Improved clinical outcomes are one of the predominate methods for evaluating the success of self-management programs in the chronic illness literature. These clinical outcomes consist of predetermined, evidence-based clinical criteria. Several examples such as haemoglobin A1C levels, patient monitoring of blood sugar levels, medication compliance and adherence to various physician recommendations encompass the category of clinical outcomes (Bourbeau 2003, Anarella et al. 2004, Deakin et al. 2005, Menendez-Jandula et al. 2005).

Reduced healthcare expenditures

The other defining outcomes used extensively in the literature to measure the success of self-management programs are the reduction in healthcare expenditures. Decreased physician visits, hospitalizations, service utilisation, emergency room visits, complication rates as well as other indicators are used to discern a reduction in healthcare costs (Bodenheimer et al. 2002, Bourbeau 2003, Dongbo et al. 2003, Koch et al. 2004, Gately et al. 2007).

Improved quality of life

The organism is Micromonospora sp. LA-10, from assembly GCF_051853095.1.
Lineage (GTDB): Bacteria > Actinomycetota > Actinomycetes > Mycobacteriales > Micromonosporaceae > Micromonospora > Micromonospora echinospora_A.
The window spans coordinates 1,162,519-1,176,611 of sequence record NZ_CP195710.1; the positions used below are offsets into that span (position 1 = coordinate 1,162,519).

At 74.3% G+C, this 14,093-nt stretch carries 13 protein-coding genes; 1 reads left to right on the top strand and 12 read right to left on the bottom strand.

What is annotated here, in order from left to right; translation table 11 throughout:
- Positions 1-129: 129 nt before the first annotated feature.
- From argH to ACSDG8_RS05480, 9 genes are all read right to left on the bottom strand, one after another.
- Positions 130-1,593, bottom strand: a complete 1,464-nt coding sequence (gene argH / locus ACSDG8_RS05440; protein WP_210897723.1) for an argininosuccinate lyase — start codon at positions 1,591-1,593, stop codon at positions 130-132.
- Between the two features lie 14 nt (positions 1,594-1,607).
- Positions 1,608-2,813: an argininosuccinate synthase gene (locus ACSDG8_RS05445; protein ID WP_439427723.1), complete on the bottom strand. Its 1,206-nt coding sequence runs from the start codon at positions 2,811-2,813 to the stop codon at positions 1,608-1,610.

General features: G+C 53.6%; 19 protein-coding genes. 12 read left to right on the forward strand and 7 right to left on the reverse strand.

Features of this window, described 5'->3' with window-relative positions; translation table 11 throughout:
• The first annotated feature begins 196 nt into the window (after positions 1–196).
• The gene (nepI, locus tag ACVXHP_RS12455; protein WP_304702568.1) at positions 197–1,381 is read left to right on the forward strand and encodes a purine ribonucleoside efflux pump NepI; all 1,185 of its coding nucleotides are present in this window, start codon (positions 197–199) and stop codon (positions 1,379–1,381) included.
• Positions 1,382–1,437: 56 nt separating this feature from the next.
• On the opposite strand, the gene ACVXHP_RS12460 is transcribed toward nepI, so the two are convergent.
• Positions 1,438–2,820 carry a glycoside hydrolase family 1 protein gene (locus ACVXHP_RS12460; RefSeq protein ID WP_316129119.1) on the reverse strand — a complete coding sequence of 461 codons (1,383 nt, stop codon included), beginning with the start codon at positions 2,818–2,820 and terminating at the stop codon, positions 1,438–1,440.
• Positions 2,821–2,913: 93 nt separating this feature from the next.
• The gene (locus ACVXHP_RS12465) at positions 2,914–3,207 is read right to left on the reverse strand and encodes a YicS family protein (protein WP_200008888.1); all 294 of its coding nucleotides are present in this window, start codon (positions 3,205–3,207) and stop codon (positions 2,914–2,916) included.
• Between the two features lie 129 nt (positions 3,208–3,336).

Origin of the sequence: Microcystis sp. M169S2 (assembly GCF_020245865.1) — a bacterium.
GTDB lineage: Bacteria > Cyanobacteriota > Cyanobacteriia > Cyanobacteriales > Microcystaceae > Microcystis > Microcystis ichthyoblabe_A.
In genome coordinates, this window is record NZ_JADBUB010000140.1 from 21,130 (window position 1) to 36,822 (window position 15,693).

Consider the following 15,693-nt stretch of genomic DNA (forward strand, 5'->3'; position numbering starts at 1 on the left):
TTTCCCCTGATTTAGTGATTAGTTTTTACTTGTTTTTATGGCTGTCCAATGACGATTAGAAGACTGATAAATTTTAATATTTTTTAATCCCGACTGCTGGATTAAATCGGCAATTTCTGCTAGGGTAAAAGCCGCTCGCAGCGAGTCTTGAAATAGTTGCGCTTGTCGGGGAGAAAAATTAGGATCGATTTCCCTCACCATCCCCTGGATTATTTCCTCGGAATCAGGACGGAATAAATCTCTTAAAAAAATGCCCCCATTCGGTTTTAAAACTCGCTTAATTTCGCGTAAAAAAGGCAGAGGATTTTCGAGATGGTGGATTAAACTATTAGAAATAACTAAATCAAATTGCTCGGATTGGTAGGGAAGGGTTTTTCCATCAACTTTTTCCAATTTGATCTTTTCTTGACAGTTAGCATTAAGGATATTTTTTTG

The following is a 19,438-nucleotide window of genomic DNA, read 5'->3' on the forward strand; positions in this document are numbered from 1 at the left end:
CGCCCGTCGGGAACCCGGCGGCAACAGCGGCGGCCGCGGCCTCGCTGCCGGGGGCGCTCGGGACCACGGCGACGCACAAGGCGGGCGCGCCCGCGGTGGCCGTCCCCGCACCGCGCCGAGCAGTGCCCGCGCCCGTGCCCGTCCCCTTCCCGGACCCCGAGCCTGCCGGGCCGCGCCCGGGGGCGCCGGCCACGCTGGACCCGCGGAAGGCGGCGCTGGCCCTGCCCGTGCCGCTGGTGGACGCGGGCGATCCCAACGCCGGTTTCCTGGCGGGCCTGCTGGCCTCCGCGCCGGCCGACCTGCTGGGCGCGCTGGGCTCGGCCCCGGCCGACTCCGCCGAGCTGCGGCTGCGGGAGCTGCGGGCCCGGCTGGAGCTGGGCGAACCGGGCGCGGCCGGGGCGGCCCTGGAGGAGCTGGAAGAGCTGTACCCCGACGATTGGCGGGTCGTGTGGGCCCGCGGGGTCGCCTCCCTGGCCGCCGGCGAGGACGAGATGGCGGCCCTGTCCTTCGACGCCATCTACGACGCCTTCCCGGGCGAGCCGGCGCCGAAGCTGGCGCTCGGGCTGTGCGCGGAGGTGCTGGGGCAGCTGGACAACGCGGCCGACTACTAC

The consequences of happier patients, maintaining independence, freedom, health, well-being and viewing coping strategies as effective, as cited in the literature, were collapsed into the summary category of improved quality of life (Schilling et al. 2002, Koch et al. 2004, Tanner 2004, Brody et al. 2005). The concept of quality of life implies better physical and psychosocial well-being (Funnell & Anderson 2004, Koch et al. 2004, Smeulders et al. 2010).

Review of the chronic illness literature, consistent with Rodger’s evolutionary concept analysis, resulted in a definition of self-management. This definition is not to be inferred as universal and stagnant, but rather to clarify the concept based on the analysis and provide the foundation for further concept development (Rodgers 2000, p. 97). Self-management may occur when the individual has the resources and knowledge needed to adhere to a mutually agreed upon plan while actively participating in the management of their chronic illness. The culmination of these acquired abilities provides the individual with the capacity to make informed decisions which result in improved quality of life, improved clinical outcomes, improved self-worth and reduced healthcare expenditures. The antecedents necessary to self-management are information, self-efficacy, support, intention and mutual investment between the patient and healthcare provider.

The basic assumption of dimensional analysis is that concepts are defined within perspectives and contexts. Therefore, the dimensions of self-management in chronic illness must be explored and described across multiple perspectives and contexts as well as social constructions to determine presence, salience and relevance (Caron & Bowers 2000).

Self-management from multiple perspectives and contexts